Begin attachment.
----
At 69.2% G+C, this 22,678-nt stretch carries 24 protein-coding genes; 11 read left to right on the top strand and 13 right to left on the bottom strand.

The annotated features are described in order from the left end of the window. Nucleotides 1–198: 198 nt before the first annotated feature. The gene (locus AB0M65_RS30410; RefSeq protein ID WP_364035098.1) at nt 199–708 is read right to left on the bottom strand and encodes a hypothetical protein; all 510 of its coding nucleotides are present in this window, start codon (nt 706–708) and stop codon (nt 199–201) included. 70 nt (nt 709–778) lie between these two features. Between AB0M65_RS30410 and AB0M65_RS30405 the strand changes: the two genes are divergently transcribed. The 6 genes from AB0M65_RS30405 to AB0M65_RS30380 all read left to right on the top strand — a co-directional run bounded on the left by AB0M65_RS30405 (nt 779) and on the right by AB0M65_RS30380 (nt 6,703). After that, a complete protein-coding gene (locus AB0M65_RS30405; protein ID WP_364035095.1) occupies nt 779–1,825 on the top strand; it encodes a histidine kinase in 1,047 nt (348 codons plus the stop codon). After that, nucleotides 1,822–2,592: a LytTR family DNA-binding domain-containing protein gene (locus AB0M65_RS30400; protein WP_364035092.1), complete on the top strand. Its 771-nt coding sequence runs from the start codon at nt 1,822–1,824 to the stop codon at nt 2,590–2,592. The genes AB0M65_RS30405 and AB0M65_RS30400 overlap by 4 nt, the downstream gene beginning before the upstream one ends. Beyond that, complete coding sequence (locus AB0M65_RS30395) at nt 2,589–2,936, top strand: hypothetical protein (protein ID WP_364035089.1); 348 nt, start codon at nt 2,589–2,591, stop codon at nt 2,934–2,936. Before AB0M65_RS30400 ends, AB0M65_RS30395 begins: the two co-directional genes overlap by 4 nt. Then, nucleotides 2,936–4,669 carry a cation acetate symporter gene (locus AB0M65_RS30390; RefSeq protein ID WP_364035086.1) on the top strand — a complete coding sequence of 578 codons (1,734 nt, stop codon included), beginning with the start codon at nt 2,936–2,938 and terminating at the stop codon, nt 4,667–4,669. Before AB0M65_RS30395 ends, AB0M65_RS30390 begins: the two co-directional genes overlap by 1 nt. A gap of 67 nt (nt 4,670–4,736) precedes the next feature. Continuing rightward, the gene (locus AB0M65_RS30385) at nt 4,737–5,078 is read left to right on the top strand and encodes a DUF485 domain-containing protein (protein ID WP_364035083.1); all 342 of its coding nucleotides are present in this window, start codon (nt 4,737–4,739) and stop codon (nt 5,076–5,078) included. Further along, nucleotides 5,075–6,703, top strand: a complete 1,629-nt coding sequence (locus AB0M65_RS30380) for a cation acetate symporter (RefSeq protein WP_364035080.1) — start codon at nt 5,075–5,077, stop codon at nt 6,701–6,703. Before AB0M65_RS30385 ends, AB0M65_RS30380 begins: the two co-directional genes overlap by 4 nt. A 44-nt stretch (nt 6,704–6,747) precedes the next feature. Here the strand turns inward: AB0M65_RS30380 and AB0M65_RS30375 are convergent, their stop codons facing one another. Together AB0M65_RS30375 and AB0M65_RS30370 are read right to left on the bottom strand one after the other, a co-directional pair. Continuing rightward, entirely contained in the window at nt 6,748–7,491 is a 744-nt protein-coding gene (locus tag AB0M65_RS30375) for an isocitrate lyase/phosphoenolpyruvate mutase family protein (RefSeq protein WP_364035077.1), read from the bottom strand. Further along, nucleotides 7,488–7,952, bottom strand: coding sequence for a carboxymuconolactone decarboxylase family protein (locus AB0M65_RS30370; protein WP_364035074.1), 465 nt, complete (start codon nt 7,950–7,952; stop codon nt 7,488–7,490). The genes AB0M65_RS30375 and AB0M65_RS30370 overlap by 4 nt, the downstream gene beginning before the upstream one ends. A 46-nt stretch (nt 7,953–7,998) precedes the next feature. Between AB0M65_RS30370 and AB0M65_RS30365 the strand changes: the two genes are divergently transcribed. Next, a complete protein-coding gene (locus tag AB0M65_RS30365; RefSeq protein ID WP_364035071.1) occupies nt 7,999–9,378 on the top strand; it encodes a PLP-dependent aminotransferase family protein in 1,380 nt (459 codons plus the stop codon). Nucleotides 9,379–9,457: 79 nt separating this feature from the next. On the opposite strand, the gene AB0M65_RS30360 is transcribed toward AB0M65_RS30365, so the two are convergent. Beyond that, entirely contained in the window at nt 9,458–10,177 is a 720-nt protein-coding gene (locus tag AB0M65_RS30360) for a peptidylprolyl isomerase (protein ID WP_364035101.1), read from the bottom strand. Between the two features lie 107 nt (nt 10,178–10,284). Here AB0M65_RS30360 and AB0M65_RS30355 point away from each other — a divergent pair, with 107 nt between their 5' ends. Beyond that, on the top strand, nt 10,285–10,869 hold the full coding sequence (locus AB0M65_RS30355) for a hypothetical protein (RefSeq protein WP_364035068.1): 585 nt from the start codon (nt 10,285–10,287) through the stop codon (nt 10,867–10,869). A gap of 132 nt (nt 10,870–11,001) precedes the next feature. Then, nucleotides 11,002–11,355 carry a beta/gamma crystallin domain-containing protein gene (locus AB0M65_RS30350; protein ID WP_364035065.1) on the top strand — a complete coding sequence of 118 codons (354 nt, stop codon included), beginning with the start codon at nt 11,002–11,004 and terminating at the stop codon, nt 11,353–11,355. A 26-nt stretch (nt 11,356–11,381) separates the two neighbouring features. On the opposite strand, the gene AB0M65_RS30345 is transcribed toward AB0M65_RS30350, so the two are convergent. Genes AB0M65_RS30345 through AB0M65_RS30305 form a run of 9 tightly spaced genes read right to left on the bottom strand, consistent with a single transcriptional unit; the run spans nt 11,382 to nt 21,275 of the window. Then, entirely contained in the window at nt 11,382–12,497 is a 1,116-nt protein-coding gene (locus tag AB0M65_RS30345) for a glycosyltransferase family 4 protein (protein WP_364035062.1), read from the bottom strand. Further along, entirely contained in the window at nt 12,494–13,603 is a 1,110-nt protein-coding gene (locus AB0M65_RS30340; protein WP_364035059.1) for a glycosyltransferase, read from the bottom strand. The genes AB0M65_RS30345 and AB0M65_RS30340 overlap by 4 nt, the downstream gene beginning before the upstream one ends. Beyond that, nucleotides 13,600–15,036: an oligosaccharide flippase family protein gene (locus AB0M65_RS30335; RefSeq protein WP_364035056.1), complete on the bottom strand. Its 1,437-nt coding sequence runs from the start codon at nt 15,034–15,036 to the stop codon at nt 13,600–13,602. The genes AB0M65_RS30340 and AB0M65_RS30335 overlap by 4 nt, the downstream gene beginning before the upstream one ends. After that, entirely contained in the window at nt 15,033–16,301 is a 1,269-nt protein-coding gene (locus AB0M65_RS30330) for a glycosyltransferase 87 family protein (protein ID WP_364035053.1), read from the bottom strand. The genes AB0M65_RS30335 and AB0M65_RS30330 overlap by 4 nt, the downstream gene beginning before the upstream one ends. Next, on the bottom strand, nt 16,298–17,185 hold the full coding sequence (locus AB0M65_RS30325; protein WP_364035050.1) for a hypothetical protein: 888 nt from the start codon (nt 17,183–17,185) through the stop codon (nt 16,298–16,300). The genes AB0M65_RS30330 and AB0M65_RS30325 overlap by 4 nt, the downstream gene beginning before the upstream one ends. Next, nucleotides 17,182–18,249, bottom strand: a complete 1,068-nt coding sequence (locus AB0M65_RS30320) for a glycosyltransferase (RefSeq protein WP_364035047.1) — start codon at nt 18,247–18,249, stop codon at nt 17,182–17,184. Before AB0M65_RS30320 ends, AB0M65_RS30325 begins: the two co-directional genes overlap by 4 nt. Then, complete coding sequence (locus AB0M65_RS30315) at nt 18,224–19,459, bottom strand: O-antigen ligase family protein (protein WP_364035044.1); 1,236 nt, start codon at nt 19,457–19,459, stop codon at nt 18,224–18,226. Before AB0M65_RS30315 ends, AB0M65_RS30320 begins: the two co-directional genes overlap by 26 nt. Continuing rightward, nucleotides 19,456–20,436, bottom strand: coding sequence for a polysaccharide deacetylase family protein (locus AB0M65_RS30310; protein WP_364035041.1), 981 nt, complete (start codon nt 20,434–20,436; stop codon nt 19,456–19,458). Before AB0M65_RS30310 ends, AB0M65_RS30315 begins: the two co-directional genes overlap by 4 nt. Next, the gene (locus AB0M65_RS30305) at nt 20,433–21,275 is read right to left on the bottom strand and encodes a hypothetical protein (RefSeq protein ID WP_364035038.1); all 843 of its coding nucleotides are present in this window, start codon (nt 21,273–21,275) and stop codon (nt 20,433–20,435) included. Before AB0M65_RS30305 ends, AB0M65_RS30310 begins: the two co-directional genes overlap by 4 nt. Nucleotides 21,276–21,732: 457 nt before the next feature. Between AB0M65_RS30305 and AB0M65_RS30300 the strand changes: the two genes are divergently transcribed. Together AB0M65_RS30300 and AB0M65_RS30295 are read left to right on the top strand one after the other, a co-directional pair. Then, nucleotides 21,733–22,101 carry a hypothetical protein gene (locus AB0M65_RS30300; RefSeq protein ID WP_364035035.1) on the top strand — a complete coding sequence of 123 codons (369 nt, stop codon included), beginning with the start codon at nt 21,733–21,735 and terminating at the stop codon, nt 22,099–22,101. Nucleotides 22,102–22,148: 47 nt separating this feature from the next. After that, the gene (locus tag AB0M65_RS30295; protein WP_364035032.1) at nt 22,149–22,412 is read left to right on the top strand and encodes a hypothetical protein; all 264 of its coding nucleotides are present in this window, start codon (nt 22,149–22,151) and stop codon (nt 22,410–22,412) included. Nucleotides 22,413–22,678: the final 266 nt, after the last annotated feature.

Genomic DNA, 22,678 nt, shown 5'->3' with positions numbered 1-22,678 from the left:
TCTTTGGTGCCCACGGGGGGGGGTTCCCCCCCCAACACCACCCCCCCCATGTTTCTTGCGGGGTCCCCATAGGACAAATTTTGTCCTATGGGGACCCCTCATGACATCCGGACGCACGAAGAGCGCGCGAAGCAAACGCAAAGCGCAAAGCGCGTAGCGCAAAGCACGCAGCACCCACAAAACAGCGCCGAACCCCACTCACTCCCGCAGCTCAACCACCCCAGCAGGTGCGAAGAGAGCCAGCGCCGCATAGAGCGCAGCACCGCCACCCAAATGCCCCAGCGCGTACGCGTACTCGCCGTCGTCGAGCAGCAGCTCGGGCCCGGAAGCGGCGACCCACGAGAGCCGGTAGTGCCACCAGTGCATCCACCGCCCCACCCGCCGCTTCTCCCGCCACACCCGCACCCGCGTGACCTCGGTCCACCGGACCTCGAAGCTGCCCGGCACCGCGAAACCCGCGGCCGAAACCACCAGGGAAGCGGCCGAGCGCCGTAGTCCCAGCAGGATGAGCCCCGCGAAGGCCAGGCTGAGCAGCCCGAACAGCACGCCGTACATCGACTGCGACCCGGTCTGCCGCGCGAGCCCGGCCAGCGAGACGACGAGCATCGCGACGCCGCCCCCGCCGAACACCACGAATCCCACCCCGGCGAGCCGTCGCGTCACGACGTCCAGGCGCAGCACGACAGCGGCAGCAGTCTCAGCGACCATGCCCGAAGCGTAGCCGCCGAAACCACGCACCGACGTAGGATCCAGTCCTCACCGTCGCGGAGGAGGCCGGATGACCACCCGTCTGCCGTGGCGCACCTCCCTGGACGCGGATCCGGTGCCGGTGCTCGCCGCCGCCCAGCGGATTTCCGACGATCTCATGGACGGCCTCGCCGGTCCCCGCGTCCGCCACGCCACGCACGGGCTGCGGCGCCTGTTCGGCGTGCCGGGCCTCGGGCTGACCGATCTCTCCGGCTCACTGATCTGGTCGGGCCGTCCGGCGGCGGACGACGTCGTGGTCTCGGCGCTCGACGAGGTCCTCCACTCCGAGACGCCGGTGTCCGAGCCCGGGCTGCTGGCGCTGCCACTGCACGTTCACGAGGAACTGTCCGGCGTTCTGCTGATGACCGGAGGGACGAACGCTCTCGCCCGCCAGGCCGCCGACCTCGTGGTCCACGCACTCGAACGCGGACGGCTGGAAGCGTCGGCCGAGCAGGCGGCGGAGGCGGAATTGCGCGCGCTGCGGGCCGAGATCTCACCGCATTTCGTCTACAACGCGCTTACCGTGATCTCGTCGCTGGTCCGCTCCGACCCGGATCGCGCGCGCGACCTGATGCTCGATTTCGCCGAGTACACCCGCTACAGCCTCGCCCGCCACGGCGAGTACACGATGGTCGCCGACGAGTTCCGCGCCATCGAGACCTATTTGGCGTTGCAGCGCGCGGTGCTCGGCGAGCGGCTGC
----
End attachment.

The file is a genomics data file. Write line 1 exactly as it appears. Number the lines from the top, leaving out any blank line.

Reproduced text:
At 69.2% G+C, this 22,678-nt stretch carries 24 protein-coding genes; 11 read left to right on the top strand and 13 right to left on the bottom strand.